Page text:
It really is a little too early to peg his defense at the moment, but this is absolutely something to watch. The Mavs are going to start regressing on offense when Harris plays - they won't keep crushing teams at the 120 points per 100 rate all season if he keeps playing 20 minutes per game, because that'd be insane - and so whether or not the defense figures itself out while he plays is going to be key.

In the next few games, it would seem that we're going to be seeing a lot more of Harris at the point, which is going to both hurt the offense (a lineup with Harris and Ellis is fast, but has no spacing at all) and make his defense increasingly crucial for this team. If the team's defense doesn't get better, they may find themselves in some more dire straights.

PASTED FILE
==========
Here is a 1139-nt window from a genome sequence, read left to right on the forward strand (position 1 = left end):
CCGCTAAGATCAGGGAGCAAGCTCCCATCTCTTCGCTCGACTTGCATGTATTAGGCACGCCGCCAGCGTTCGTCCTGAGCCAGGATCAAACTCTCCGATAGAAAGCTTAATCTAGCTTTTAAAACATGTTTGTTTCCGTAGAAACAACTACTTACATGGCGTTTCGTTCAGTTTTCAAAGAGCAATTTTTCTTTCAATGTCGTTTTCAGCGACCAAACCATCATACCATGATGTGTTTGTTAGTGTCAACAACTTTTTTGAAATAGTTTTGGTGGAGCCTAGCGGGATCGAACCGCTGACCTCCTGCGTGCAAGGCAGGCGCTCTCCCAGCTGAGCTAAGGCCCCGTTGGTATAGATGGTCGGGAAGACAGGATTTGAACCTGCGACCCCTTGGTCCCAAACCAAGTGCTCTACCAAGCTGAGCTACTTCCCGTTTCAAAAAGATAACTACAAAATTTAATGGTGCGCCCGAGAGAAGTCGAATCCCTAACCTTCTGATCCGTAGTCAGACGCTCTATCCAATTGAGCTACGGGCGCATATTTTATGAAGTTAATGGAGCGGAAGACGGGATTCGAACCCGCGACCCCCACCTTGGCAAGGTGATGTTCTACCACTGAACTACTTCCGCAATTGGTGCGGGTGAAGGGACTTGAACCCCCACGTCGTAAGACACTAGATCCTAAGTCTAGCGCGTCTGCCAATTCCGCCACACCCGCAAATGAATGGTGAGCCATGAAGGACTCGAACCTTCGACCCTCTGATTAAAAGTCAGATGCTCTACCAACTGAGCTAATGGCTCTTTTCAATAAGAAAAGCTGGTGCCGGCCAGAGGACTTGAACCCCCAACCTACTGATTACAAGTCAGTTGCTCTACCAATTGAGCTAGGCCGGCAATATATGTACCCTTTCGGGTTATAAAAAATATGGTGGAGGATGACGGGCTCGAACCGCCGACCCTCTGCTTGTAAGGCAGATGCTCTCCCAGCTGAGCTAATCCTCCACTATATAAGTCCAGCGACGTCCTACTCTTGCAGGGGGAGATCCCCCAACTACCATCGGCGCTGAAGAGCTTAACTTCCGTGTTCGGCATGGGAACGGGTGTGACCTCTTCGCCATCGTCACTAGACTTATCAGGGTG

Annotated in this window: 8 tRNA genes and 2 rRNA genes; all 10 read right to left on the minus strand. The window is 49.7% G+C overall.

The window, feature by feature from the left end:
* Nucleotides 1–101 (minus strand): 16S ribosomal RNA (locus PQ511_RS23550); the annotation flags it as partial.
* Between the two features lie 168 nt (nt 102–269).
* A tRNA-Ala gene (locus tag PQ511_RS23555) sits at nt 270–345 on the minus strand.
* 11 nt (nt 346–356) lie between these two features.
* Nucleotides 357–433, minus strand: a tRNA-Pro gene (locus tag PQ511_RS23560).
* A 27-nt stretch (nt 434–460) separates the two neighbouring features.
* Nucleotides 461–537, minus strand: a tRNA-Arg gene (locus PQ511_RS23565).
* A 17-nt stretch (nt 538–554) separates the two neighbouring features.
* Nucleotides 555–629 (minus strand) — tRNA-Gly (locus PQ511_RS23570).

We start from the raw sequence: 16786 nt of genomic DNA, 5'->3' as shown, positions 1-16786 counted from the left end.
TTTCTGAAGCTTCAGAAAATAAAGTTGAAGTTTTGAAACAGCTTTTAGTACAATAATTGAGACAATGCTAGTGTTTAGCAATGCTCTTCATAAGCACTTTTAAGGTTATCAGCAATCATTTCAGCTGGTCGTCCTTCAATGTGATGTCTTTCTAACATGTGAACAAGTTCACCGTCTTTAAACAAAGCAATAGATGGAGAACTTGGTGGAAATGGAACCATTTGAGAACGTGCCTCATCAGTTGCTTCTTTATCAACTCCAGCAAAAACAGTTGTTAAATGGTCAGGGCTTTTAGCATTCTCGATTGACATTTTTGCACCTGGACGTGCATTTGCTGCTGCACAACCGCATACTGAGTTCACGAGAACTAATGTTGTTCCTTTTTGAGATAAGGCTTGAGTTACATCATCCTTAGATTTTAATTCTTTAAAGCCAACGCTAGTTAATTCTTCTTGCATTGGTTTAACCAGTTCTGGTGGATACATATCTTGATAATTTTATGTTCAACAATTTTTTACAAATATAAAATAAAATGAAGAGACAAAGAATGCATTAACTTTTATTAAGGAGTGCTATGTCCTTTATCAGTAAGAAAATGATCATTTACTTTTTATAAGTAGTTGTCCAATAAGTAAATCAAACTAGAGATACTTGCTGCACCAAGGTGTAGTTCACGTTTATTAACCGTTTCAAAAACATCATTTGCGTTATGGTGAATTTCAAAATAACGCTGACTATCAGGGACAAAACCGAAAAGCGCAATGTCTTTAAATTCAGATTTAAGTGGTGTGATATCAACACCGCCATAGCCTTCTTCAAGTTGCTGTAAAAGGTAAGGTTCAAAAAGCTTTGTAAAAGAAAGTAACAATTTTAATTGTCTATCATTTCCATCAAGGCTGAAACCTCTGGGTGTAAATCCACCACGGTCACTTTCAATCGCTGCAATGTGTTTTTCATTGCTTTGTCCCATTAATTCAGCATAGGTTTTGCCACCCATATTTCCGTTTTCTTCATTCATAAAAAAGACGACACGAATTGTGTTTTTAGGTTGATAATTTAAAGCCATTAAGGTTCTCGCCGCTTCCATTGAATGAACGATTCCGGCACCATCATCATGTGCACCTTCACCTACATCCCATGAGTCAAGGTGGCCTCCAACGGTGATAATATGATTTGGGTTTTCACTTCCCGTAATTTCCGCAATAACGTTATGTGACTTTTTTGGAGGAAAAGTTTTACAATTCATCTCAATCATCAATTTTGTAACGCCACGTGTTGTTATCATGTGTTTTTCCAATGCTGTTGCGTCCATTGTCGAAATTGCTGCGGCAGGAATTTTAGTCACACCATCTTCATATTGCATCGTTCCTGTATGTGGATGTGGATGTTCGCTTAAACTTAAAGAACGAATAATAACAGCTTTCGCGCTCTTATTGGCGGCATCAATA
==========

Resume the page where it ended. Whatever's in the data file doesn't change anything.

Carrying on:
Last year, Atlanta's defense was (nearly) at its best when Harris played. If he can do the same for Dallas, that'd be monumental, but at the moment, it's not really close to that point.
  • Despite being 30 years old and fresh off of toe surgery and a history of foot injuries, Harris runs at an average speed of 4.1 miles per hour, according to NBA.com, which is pretty fast for anybody.
We already know that Devin is fast. The numbers agree. He's quite fast. Time to move on.

Devin Harris, Scholar and Gentleman

  • This is a little known stat, but Harris is actually top 5 in the league in "infectiousness of smile, per 48 minutes."
There's something about Harris' smile that just makes you smile also. You have no choice. It's like he's offering you a smile in the same way that someone else might offer you tacos: you can't say no to tacos, and you can't say no to Devin Harris' smile.